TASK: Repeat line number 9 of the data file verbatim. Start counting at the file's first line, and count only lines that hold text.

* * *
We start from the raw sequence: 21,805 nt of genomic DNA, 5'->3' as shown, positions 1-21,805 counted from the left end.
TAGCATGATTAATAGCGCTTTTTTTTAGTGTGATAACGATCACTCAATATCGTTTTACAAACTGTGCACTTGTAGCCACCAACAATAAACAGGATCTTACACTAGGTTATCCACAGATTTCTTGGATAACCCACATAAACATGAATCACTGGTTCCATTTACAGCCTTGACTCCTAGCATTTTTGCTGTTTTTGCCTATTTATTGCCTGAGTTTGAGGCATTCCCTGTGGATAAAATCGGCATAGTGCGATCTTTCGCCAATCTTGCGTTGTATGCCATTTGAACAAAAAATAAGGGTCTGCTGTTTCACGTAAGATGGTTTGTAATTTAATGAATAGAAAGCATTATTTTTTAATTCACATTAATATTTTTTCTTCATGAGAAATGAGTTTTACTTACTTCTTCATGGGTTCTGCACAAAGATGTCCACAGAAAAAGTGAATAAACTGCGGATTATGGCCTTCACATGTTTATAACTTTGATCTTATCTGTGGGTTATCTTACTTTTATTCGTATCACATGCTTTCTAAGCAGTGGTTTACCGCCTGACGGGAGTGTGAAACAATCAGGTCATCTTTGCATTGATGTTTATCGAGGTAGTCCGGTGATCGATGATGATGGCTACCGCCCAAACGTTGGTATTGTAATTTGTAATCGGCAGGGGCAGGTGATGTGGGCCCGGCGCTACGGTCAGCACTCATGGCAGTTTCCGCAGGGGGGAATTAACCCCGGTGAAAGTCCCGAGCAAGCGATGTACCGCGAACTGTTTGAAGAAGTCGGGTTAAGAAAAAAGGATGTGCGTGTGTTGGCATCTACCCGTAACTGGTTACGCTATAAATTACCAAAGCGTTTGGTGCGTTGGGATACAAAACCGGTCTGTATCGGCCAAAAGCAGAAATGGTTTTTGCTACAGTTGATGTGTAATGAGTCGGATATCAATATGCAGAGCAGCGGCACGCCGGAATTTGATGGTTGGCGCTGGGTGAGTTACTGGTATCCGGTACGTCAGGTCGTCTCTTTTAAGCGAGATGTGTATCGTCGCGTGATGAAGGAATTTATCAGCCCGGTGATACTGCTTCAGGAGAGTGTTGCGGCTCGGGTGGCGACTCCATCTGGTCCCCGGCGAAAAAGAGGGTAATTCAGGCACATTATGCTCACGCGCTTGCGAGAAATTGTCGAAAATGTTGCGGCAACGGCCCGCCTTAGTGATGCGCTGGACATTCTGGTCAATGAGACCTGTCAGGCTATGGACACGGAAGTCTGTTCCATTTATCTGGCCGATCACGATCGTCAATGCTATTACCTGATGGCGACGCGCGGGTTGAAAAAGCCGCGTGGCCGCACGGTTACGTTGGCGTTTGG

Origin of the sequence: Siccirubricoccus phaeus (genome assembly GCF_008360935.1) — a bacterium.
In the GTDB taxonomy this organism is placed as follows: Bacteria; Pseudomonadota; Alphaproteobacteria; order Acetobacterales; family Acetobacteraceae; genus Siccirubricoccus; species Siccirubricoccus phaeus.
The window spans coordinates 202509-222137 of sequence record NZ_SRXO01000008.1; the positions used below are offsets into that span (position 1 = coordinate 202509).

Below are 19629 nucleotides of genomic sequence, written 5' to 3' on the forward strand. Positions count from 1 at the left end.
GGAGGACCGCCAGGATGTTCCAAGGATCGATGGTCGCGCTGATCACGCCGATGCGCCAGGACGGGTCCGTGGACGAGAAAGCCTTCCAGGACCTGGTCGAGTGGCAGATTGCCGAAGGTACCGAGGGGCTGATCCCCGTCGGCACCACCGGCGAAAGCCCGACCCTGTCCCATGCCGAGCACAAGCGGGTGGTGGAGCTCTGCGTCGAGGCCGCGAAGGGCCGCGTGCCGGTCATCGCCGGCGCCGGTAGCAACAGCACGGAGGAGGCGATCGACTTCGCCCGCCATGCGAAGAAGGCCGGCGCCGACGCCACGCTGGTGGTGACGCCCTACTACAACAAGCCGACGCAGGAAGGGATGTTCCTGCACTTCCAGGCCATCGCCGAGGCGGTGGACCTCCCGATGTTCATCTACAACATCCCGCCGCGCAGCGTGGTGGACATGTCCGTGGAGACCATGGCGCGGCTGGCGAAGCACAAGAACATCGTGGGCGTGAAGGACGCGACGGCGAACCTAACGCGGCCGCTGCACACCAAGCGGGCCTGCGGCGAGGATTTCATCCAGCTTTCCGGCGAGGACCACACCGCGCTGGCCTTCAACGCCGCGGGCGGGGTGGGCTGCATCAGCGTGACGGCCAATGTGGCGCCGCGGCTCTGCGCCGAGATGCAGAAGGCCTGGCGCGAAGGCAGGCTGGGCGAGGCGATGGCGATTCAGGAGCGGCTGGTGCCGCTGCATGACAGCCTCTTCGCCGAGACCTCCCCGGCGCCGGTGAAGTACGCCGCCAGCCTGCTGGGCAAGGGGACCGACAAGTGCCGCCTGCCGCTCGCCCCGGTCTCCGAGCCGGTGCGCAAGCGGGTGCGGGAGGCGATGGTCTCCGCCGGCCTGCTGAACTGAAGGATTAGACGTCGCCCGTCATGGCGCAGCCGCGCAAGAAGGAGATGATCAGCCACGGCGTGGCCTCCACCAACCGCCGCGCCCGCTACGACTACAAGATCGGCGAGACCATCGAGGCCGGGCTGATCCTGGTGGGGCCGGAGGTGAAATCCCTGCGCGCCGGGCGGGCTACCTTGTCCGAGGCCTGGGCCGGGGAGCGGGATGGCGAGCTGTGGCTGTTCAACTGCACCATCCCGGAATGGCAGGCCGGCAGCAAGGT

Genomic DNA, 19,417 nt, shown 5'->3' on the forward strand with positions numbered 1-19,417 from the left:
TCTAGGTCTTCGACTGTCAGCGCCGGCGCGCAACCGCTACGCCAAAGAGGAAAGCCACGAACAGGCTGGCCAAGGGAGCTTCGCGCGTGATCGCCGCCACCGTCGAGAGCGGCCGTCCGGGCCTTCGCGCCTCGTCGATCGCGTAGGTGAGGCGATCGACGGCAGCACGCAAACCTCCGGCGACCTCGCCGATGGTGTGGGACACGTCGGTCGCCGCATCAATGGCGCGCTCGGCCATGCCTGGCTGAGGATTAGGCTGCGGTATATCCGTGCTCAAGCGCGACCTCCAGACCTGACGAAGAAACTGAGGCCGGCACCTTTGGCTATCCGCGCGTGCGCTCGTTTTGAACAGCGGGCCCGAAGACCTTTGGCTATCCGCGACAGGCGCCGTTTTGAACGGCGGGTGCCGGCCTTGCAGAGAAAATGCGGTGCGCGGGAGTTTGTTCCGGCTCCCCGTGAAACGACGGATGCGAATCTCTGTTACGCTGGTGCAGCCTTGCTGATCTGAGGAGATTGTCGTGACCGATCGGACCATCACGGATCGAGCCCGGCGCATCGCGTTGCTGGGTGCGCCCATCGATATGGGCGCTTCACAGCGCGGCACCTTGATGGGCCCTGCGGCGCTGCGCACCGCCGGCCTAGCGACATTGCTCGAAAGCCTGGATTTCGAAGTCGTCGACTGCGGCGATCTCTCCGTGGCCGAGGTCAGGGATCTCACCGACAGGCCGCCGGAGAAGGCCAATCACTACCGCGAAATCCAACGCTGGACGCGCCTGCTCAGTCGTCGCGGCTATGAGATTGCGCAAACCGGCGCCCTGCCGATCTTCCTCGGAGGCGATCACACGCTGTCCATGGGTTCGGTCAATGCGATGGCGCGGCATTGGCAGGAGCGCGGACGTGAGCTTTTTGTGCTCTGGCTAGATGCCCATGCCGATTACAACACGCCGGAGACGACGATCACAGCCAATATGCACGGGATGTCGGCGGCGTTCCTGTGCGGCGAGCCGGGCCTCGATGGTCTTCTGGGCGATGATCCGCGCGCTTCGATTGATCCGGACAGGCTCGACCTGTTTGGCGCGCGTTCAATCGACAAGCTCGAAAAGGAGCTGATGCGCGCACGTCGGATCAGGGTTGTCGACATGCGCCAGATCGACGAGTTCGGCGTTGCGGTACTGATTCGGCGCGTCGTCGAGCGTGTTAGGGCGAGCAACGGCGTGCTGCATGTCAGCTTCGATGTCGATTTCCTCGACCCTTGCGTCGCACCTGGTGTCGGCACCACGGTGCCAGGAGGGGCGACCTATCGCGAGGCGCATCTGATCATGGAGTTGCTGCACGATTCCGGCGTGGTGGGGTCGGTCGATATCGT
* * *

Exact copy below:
TCTAGGTCTTCGACTGTCAGCGCCGGCGCGCAACCGCTACGCCAAAGAGGAAAGCCACGAACAGGCTGGCCAAGGGAGCTTCGCGCGTGATCGCCGCCACCGTCGAGAGCGGCCGTCCGGGCCTTCGCGCCTCGTCGATCGCGTAGGTGAGGCGATCGACGGCAGCACGCAAACCTCCGGCGACCTCGCCGATGGTGTGGGACACGTCGGTCGCCGCATCAATGGCGCGCTCGGCCATGCCTGGCTGAGGATTAGGCTGCGGTATATCCGTGCTCAAGCGCGACCTCCAGACCTGACGAAGAAACTGAGGCCGGCACCTTTGGCTATCCGCGCGTGCGCTCGTTTTGAACAGCGGGCCCGAAGACCTTTGGCTATCCGCGACAGGCGCCGTTTTGAACGGCGGGTGCCGGCCTTGCAGAGAAAATGCGGTGCGCGGGAGTTTGTTCCGGCTCCCCGTGAAACGACGGATGCGAATCTCTGTTACGCTGGTGCAGCCTTGCTGATCTGAGGAGATTGTCGTGACCGATCGGACCATCACGGATCGAGCCCGGCGCATCGCGTTGCTGGGTGCGCCCATCGATATGGGCGCTTCACAGCGCGGCACCTTGATGGGCCCTGCGGCGCTGCGCACCGCCGGCCTAGCGACATTGCTCGAAAGCCTGGATTTCGAAGTCGTCGACTGCGGCGATCTCTCCGTGGCCGAGGTCAGGGATCTCACCGACAGGCCGCCGGAGAAGGCCAATCACTACCGCGAAATCCAACGCTGGACGCGCCTGCTCAGTCGTCGCGGCTATGAGATTGCGCAAACCGGCGCCCTGCCGATCTTCCTCGGAGGCGATCACACGCTGTCCATGGGTTCGGTCAATGCGATGGCGCGGCATTGGCAGGAGCGCGGACGTGAGCTTTTTGTGCTCTGGCTAGATGCCCATGCCGATTACAACACGCCGGAGACGACGATCACAGCCAATATGCACGGGATGTCGGCGGCGTTCCTGTGCGGCGAGCCGGGCCTCGATGGTCTTCTGGGCGATGATCCGCGCGCTTCGATTGATCCGGACAGGCTCGACCTGTTTGGCGCGCGTTCAATCGACAAGCTCGAAAAGGAGCTGATGCGCGCACGTCGGATCAGGGTTGTCGACATGCGCCAGATCGACGAGTTCGGCGTTGCGGTACTGATTCGGCGCGTCGTCGAGCGTGTTAGGGCGAGCAACGGCGTGCTGCATGTCAGCTTCGATGTCGATTTCCTCGACCCTTGCGTCGCACCTGGTGTCGGCACCACGGTGCCAGGAGGGGCGACCTATCGCGAGGCGCATCTGATCATGGAGTTGCTGCACGATTCCGGCGTGGTGGGGTCGGTCGATATCGT